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 Lafin Headjoints
Author: BornAgainClarinetist 
Date:   2006-04-27 17:22

Apparently this guy's heajoints are a gift from god to professional flutist. Despite all the different flute makers out there and the strong loyalty they recieve from their customers, it seems like the Lafin Headjoint has crossed the divde and is finding it's self on all kinds of flutes; Sanyo, Murumatsu, Powell, Brannen, Burkhart and beyond.

Has anyone tried these headjoints? What did you think?

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 Re: Lafin Headjoints
Author: Gordon (NZ) 
Date:   2006-04-28 00:27

Ignore the following if you wish; I have not played one.

There is a strong fashion element in flute heads. For example if Galway happens to be playing on head XYZ, then many players assume it must be the Rolls Royce of heads. Some time recently Galway WAS playing on a LaFin. I don't know if he still does. If so, he may well be on a different one next year.

LaFin obviously makes very good heads, but take away that fashion element, and there may be many other brands of head that are equally as good, or better, depending on individual tastes.

Another factor to consider is that a head that is ideal for a top professional may need more skill to control, and be less suitable for a good amateur player. i.e., an average guy will probably be a lot happier driving an average sedan to do the shopping, rather than driving a racing car to do the shopping.

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 Re: Lafin Headjoints
Author: Hiroshi 
Date:   2006-04-28 01:40

I never played one either. Just FYI.

There are two choices: with or without 'Adler'. This is a kind of wing, which guides the air flow.

He recently found that the mass of head cork stopper will change the resonance of sound. He now adopts a much heavier stopper.

Of course, it will be better to ask details to him directly.

BTW, even Albert Cooper tried to start studying mouthpiece design more seriously after his study on scaling.(Unfortunately, he became ill.)
Mouthpiece design may be a field where many things remain to be researched.

Post Edited (2006-04-28 01:49)

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 Re: Lafin Headjoints
Author: Gordon (NZ) 
Date:   2006-04-28 11:20

"He recently found that the mass of head cork stopper will change the resonance of sound. He now adopts a much heavier stopper."

I am highly suspicious, in view of the hype and distortion of truth for the purpose of marketing, that seems to surround most if not all flute makers....

Did he give the details of NON-subjective testing that demonstrated this?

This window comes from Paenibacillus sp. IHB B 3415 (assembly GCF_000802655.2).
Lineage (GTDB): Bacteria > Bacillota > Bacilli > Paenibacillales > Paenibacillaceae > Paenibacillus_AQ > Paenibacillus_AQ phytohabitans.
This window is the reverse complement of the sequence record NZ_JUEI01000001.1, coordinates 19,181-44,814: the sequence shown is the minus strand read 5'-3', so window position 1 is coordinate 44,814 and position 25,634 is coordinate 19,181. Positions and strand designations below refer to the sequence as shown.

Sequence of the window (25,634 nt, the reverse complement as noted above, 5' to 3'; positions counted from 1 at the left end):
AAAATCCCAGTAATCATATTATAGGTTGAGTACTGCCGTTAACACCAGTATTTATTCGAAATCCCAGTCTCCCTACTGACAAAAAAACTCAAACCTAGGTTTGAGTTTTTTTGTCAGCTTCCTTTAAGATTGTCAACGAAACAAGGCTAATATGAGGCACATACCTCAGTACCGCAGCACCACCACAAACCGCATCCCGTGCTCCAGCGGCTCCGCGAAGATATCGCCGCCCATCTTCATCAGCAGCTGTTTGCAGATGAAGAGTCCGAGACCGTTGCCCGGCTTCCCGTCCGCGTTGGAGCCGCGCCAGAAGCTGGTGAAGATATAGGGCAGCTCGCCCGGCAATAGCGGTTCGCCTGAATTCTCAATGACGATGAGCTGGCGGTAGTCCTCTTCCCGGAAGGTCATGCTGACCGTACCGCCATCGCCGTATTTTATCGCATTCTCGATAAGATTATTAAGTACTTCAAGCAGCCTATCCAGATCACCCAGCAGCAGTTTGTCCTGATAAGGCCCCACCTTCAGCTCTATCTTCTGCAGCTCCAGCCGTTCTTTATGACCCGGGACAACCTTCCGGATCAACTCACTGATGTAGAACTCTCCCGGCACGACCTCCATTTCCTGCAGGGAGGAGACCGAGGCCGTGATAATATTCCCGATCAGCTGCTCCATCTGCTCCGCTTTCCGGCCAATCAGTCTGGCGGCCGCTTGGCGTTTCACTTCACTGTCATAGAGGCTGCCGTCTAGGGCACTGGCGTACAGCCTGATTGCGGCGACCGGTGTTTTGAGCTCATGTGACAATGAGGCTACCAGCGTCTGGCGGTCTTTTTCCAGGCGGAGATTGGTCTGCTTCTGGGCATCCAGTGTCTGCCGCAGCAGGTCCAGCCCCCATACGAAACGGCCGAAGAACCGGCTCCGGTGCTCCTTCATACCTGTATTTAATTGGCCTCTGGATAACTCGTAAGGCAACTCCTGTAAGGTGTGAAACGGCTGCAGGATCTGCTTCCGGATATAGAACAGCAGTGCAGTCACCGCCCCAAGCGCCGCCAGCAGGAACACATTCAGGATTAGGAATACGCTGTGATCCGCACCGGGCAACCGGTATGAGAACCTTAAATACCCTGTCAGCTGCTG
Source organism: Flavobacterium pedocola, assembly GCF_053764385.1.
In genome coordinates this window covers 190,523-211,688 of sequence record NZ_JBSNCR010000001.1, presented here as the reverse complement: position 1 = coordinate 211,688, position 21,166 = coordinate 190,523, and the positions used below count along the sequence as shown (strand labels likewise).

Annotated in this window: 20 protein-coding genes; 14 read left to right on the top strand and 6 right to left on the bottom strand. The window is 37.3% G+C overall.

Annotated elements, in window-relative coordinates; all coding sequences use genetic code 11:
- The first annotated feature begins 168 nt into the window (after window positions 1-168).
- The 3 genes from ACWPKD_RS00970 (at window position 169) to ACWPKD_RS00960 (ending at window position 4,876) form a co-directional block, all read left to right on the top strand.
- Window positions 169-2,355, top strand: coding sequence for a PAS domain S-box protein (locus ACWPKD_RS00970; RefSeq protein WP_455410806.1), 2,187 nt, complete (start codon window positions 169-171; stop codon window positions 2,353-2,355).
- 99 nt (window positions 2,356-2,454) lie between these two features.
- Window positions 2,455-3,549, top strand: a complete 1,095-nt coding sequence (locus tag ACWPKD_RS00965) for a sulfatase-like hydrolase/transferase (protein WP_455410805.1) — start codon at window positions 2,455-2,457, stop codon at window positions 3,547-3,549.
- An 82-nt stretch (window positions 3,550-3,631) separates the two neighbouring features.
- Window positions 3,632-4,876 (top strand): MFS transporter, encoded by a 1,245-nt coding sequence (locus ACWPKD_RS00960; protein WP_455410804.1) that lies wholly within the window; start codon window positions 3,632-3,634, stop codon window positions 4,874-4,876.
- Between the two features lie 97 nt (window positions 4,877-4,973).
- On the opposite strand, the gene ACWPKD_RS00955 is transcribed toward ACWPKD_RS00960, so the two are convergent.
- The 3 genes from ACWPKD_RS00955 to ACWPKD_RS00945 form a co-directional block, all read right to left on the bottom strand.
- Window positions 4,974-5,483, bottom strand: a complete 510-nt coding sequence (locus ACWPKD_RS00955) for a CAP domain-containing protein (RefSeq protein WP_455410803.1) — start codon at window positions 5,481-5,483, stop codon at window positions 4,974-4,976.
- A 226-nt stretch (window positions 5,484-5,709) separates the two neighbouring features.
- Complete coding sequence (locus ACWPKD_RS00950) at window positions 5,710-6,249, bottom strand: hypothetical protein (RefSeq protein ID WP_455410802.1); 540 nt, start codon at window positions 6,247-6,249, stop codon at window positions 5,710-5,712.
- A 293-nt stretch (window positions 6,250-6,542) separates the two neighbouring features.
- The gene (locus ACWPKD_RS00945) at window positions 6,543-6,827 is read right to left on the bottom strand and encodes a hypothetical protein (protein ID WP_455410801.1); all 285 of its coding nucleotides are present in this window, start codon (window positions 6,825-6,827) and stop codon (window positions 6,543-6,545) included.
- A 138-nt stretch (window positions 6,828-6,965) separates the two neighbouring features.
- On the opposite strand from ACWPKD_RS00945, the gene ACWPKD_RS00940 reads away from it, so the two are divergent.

It is very rare for ANY flute maker to present results form valid experiments to substantiate claims. I believe that this is because most claims are closer to beliefs than reality. Most of them are probably in the same category as snake oil was in a bygone era, presented in order to extract money from the gullible.

I would not be a bit surprised to next see a magnet embedded in the crown, to enhance the sound waves.

Healthy scepticism? My exposure to the marketing wiles in the flute world certainly deserve it!

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 Re: Lafin Headjoints
Author: Hiroshi 
Date:   2006-04-29 03:14

I changed to a Muramatsu DS model and found its new pad system solved my problem I had for many years. Pads close perfectly.Instrument technology is developping.

My upper teeth and lower teeth are not in line.To make them in line, I have to push forward my lower jaw.This is another problem of mine relative to mouthpiece, which I would like to solve like pads.

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 Re: Lafin Headjoints
Author: Hiroshi 
Date:   2006-04-29 05:11

Sorry, I misunderstood. It's not cork stopper. Head crown.

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 Re: Lafin Headjoints
Author: lny005 
Date:   2006-08-25 23:26

I am playing a Muramatsu flute with a new J.R.Lafin 9/14ct gold headjoint with Adler wings. The headjoint is really great, beautiful tone color and easy to play. The Adler wings feels good to me while playing. The intonation is far easier than my Muramatsu original headjoint. Lafin make very good headjoints indeed.

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 Re: Lafin Headjoints
Author: shinta 
Date:   2007-02-06 23:27

Hello respected flute players from this forum, I would like to help clearing this little misunderstanding with the "Flute Headjoint" point.

A "professional" head joint is a blurry concept, you can find professional flutists from all over the world, and in asking them what do they understand for a "professional headjoint" you will get very diferent answers, or abolute silence... There is no elements wich are just available for profesional flutist and forbbiden for amateurs or students!

Also, a "poorly made headjoint" (bad quality) will stop an student from rising his level, and in many cases, the student will think that the problem IS in him.